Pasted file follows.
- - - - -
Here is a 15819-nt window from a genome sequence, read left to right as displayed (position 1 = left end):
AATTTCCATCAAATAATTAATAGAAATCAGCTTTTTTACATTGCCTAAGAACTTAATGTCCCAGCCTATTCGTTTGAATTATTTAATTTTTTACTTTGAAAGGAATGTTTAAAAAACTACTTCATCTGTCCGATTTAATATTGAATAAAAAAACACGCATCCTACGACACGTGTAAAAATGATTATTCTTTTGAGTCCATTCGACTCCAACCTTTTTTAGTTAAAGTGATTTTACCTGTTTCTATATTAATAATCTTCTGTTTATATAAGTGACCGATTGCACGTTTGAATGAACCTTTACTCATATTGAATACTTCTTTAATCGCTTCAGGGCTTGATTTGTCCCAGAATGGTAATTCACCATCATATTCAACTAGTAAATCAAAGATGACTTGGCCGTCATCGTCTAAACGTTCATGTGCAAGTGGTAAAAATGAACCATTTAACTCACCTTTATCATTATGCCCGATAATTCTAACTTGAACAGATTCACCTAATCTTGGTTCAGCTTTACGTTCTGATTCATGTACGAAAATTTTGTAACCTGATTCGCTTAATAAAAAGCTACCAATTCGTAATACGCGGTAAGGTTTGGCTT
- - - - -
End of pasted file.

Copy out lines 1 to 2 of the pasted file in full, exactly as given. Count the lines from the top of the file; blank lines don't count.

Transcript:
Here is a 15819-nt window from a genome sequence, read left to right as displayed (position 1 = left end):
AATTTCCATCAAATAATTAATAGAAATCAGCTTTTTTACATTGCCTAAGAACTTAATGTCCCAGCCTATTCGTTTGAATTATTTAATTTTTTACTTTGAAAGGAATGTTTAAAAAACTACTTCATCTGTCCGATTTAATATTGAATAAAAAAACACGCATCCTACGACACGTGTAAAAATGATTATTCTTTTGAGTCCATTCGACTCCAACCTTTTTTAGTTAAAGTGATTTTACCTGTTTCTATATTAATAATCTTCTGTTTATATAAGTGACCGATTGCACGTTTGAATGAACCTTTACTCATATTGAATACTTCTTTAATCGCTTCAGGGCTTGATTTGTCCCAGAATGGTAATTCACCATCATATTCAACTAGTAAATCAAAGATGACTTGGCCGTCATCGTCTAAACGTTCATGTGCAAGTGGTAAAAATGAACCATTTAACTCACCTTTATCATTATGCCCGATAATTCTAACTTGAACAGATTCACCTAATCTTGGTTCAGCTTTACGTTCTGATTCATGTACGAAAATTTTGTAACCTGATTCGCTTAATAAAAAGCTACCAATTCGTAATACGCGGTAAGGTTTGGCTT